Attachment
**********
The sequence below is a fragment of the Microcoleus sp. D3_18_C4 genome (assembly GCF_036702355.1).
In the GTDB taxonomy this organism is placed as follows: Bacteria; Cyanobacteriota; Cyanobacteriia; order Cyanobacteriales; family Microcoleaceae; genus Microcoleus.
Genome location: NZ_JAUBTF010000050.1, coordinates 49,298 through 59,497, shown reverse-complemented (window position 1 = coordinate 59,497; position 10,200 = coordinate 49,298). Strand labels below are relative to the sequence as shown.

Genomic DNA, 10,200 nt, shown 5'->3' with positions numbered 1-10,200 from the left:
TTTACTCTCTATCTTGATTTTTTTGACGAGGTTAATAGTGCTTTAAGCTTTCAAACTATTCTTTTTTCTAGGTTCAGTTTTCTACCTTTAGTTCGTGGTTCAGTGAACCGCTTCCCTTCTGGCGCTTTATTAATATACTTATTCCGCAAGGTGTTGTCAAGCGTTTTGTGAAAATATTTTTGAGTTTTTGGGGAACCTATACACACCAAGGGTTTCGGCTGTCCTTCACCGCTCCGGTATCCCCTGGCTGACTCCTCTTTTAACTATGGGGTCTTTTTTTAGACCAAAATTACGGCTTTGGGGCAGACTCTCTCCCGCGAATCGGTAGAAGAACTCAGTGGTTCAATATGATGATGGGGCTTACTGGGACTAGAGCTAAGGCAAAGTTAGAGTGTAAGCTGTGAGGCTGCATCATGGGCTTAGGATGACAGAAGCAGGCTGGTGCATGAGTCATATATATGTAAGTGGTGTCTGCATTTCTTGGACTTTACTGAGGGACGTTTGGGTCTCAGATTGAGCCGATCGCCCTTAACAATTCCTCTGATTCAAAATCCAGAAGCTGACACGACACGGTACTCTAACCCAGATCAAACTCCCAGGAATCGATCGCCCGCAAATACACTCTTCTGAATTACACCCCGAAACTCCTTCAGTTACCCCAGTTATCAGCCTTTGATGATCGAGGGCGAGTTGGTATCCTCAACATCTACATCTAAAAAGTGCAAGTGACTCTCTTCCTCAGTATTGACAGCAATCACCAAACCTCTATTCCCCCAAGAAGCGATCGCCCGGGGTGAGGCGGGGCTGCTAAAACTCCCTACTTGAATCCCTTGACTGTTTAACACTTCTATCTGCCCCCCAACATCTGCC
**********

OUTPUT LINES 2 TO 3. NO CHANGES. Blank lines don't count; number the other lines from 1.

In the GTDB taxonomy this organism is placed as follows: Bacteria; Cyanobacteriota; Cyanobacteriia; order Cyanobacteriales; family Microcoleaceae; genus Microcoleus.
Genome location: NZ_JAUBTF010000050.1, coordinates 49,298 through 59,497, shown reverse-complemented (window position 1 = coordinate 59,497; position 10,200 = coordinate 49,298). Strand labels below are relative to the sequence as shown.